The courts will enforce an adjudicator's award, even if everyone knows it's wrong and the claimant is committing daylight robbery. But surely they have an absolute obligation to dispense justice?
A solicitor sitting in his office one day gets a call from a contractor, who tells him that he has successfully adjudicated a substantial matter. He now wishes to enforce the decision.

The adjudicator has made a huge mistake in his decision. The result is that the employer is ordered to pay £500 000 for work that was never carried out. The contractor accepts the mistake. He is, however, anxious to get to court as quickly as possible to enrich himself.

The solicitor considers his position. On the face of it, what his client wishes to do appears to be a misuse of the process of the court. In legal language, the contractor has failed to give contractual consideration for the money payable. The contractor will be enriched by a mistake within the contractual process of adjudication. That seems to be unjust enrichment.

Any cross-claim made by the employer for unjust enrichment may be defeated on the grounds that public policy requires the enforcement of the adjudicator's decision. Nevertheless, both parties to the court proceedings and the judge will know that the decision is mistaken and if the decision is enforced, an unfair enrichment of the contractor will have occurred.

A quick review of the recent case law reassures the solicitor that he can win even if his client admits that the adjudicator made a mistake. This is shameful.

Section 108(3) of the Construction Act states: "The contract shall provide that the decision of the adjudicator is binding until the dispute is finally determined." This means that the court, or an arbitrator, cannot review an adjudicator's decision on a temporary or interim basis (even to remove obvious mistakes) before finally making a decision on the matters referred to adjudication.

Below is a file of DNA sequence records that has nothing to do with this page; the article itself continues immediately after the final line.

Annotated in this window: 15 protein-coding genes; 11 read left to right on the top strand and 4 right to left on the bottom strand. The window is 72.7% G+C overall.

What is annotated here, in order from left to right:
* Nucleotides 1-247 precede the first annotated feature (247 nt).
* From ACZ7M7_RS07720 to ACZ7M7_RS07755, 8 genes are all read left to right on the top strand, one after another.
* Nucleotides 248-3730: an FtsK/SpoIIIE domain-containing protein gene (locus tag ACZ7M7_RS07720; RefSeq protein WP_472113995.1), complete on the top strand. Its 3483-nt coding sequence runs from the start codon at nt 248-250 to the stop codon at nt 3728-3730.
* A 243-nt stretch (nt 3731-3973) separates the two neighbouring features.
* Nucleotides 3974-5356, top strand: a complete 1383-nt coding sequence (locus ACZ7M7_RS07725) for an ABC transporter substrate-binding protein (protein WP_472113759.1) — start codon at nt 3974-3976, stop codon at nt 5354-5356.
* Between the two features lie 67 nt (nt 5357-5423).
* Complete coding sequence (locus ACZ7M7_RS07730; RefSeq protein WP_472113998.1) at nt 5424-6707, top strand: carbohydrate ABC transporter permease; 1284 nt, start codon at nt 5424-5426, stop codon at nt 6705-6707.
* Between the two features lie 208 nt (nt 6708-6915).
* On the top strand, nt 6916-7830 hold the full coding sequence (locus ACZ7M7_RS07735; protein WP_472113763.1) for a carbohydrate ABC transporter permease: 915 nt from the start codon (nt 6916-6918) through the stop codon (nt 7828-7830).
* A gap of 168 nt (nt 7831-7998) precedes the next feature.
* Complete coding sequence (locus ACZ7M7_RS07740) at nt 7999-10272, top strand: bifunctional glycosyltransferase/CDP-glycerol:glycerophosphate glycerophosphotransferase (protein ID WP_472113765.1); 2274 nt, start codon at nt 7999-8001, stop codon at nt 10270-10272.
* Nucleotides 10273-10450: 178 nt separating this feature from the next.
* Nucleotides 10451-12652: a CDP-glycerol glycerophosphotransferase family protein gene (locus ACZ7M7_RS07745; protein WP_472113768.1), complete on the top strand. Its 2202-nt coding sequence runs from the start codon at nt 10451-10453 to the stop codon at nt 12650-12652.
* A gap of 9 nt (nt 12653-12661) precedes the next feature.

What is urgently needed is a redrafting of Section 108(3) and Paragraph 23(2) of the Scheme for Construction Contracts, which says more or less the same thing.

  • Preventing firms claiming unjustly can be done with a minor change in the act and the scheme
  • Alternatively, a judge making a summary judgment has several ways to prevent an injustice

  • The wording needs to allow the rapid review by the courts or arbitrators of adjudicators' decisions, pending any final decision.

    It must be recognised that many adjudicators' decisions are irreversible. An adjudicator may declare, for example, the extent of necessary remedial works and order compensation accordingly. If he makes an error in declaring work to be out of tolerance, the other party may be happy to remove large sections of work and rebuild them and gain some betterment by doing so. The successful party may even terminate the contract on the strength of the adjudicator's decision.

    Given that mistaken decisions are legally binding, what can a fair-minded judge do, bearing in mind the need to be fair to the individuals who come to the court? One practical solution is for judges to give summary judgment to enforce the defective decision but at the same time allow a cross-application from the defendant for an accelerated trial. Another option is to grant summary judgment but not to enforce it before an accelerated trial or arbitration. A further course of action may be to simply refuse to give summary judgment, given the extent of the injustice to the defendant.

    Finally, where there is no arbitration clause in the contract, a brave judge might grant summary judgment in relation to the adjudicator's decision on the one hand but immediately after that hear and grant the defendant's application for repayment of the moneys adjudged payable under the adjudicator's decision.

    However, several obstacles lie in the way of counterclaiming for unjust enrichment and immediate repayment. First, both parties agreed to adjudicate and therefore voluntarily conferred the benefit of adjudication on the other. Even so, it is still possible to succeed in an application for unjust enrichment even though you voluntarily confer a benefit on the other party.

    Second, as stated earlier, public policy may defeat a claim for unjust enrichment. In a series of cases the court has upheld adjudicators' decisions on grounds of policy even though the result in the specific case is unfair.